Panel 3. One Alma is already off panel while the other is running off panel right. Kiri has recovered now and runs towards us.


Panel 4. Big Panel. The giant stands center panel over Sin-nada’s body. He holds a human body by the head, it dangles from his fist. The giant is cut off from the shoulders up, by the top panel border. (Teleportation? It feels like it.)

SFX (Giant): Sniff sniff

Panel 5. Bashaa is still hiding behind his tree. Kiri made it back to him and he holds her tightly by the fur. You can use the same background from page 2, panel 6.

BASHAA (small): It’s going to smell us, Kiri.

P3, and we still have some problems.

Where does the giant come from? Again, I say it’s teleportation. There’s no indication at all of where it comes from, or that it was even coming. It just appears. That’s bad storytelling.

We’re still in the flashback, and I no longer know what the story is about. Why are we here? What do these characters want? Nothing is clear here. If I cared about what happened and what was going to happen, I’d be frustrated. However, I’m not interested. Bad storytelling doesn’t hold my attention.

Let’s go to P1 for a moment. The man is standing in a footprint. It’s very reminiscent of Ferris Beuller and The Professional Meet A Dinosaur…I mean, Godzilla starring Matthew Broderick and Jean Reno. If something is big enough and heavy enough to leave a depression in the ground big enough for a man to stand in, then it is big enough and heavy enough to be felt as it walks by. Just saying.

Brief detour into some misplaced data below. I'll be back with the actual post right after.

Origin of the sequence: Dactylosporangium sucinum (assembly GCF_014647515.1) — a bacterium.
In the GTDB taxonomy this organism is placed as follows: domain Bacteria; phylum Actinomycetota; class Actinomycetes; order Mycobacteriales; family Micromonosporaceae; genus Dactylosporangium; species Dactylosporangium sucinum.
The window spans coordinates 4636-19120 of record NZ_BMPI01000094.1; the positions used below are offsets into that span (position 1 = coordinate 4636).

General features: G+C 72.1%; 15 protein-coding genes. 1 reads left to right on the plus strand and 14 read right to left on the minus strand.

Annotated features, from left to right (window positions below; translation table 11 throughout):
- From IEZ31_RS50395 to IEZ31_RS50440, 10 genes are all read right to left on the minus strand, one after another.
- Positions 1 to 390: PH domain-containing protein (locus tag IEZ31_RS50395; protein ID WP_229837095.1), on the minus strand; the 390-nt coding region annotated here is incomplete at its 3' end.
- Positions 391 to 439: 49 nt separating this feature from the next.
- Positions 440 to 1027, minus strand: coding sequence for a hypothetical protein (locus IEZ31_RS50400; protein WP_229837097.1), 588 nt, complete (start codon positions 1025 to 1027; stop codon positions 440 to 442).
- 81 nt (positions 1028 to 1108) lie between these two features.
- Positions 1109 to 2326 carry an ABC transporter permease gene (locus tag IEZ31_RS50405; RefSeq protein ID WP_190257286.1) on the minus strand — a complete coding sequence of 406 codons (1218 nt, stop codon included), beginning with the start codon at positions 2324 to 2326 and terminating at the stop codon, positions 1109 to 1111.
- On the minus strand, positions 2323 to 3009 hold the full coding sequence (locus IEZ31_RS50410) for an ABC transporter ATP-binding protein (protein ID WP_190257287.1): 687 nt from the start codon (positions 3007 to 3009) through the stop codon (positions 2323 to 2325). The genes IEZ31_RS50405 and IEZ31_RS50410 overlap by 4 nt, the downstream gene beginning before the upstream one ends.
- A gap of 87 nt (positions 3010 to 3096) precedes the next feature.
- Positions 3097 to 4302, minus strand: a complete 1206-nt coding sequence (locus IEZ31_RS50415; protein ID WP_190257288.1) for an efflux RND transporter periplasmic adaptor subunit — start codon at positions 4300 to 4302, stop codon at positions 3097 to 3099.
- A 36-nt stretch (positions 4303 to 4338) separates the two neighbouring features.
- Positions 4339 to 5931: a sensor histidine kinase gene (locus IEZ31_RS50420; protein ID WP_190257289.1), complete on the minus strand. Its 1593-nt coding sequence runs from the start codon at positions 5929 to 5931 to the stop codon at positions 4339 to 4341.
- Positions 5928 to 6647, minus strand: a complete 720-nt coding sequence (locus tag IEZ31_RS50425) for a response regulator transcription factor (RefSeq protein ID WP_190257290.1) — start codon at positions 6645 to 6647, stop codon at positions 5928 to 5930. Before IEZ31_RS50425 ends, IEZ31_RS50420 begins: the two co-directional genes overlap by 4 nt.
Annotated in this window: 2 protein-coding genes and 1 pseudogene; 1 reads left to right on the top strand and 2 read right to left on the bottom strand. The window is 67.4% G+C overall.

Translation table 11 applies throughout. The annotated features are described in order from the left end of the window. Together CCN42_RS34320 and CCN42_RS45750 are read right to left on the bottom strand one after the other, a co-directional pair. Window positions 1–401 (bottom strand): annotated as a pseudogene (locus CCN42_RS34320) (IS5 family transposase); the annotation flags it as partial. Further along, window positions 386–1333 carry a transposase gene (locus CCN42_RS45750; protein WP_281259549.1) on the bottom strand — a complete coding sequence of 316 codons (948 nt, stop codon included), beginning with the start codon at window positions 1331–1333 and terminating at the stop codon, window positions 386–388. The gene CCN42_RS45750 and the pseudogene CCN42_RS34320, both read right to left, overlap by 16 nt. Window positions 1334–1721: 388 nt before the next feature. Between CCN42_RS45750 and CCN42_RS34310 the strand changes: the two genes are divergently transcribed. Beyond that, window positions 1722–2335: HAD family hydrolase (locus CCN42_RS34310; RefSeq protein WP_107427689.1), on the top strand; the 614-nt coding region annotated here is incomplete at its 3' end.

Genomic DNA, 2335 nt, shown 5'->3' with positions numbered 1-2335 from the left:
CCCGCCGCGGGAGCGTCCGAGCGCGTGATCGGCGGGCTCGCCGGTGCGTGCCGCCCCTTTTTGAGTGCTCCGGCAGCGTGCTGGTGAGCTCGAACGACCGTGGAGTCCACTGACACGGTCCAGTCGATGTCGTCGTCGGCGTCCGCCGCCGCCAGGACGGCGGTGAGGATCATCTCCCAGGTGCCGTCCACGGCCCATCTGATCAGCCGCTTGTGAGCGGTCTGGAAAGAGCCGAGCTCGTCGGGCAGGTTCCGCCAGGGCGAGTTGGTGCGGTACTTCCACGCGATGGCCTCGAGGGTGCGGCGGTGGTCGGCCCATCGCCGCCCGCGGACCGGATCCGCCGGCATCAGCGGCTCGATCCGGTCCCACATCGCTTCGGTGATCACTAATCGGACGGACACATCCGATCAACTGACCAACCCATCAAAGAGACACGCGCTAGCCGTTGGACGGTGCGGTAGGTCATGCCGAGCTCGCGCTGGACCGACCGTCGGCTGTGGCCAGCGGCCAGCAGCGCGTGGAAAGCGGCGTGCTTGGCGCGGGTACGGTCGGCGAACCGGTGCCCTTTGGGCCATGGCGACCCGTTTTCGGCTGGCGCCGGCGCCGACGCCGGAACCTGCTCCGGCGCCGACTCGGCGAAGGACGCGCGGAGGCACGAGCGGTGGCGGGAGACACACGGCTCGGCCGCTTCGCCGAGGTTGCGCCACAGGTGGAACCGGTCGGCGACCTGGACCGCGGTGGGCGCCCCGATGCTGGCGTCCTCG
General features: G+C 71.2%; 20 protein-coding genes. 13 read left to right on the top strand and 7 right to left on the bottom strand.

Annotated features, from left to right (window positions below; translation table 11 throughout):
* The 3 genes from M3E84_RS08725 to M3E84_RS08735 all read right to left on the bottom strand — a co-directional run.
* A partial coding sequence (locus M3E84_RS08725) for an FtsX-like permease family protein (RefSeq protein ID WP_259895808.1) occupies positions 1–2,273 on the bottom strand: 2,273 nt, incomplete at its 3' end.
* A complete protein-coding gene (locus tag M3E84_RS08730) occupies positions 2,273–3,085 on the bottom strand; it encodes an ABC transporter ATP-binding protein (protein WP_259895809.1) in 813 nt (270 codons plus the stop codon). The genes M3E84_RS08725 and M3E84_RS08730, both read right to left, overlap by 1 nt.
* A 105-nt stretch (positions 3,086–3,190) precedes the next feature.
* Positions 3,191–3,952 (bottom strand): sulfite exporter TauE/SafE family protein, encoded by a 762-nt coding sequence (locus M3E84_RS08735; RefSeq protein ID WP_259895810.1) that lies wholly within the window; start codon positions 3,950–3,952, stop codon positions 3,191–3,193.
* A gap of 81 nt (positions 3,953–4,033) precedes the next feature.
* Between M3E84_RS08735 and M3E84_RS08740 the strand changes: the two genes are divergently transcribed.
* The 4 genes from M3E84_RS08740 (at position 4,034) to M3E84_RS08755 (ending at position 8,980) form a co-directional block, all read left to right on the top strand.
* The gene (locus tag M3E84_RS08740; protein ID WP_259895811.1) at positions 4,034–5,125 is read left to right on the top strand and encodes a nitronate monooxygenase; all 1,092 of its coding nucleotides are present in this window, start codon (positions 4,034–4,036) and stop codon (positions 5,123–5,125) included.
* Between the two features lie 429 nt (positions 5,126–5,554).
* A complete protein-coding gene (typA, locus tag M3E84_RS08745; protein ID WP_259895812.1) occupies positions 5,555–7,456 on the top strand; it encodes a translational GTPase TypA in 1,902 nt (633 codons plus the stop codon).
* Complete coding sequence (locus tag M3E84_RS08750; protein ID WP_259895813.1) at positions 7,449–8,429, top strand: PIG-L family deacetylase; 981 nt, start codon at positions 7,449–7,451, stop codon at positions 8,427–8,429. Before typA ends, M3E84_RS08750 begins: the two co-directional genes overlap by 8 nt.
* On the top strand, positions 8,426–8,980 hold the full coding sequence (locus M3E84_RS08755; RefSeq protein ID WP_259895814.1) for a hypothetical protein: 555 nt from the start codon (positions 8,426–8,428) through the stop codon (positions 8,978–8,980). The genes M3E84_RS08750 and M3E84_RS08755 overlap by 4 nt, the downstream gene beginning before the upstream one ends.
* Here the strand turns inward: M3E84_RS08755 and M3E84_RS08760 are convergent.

I wouldn’t go so far as to say it’s all about me, but I’m not impressed.

PAGE FOUR (six panels)

Panel 1. We are back in the village from page one. Mid-day. Bashaa stands in the large footprint and looks out across the destroyed village with his back to us. Kiri is on the path ahead of him. (So we’re back in the present. Got it.)

CAP: Why didn’t it smell us? (I recently had an email exchange with someone, discussing the use of captions vs thought balloons. Captions (internal monologues) take away the immediacy of the tale. It feels like the story is already done and is being told to someone. Thought balloons tell the reader what the person is thinking right now, much like spoken dialogue. Would one work better than the other here? I don’t know. It would definitely give a different sense of the story, though.)

Panel 2. Side shot of Kiri as she runs along the side of a building barking in alarm.

SFX (Kiri): Arr arr arr

Panel 3. The Stanger (Stanger? What’s a stanger? New character? You saw that red line when you wrote it. Ignore it at your peril.) stands center panel with Kiri growling at his feet. He holds his hands out in front of himself to show they are empty. His eyes wide in fear. There is a building on the left side of the panel.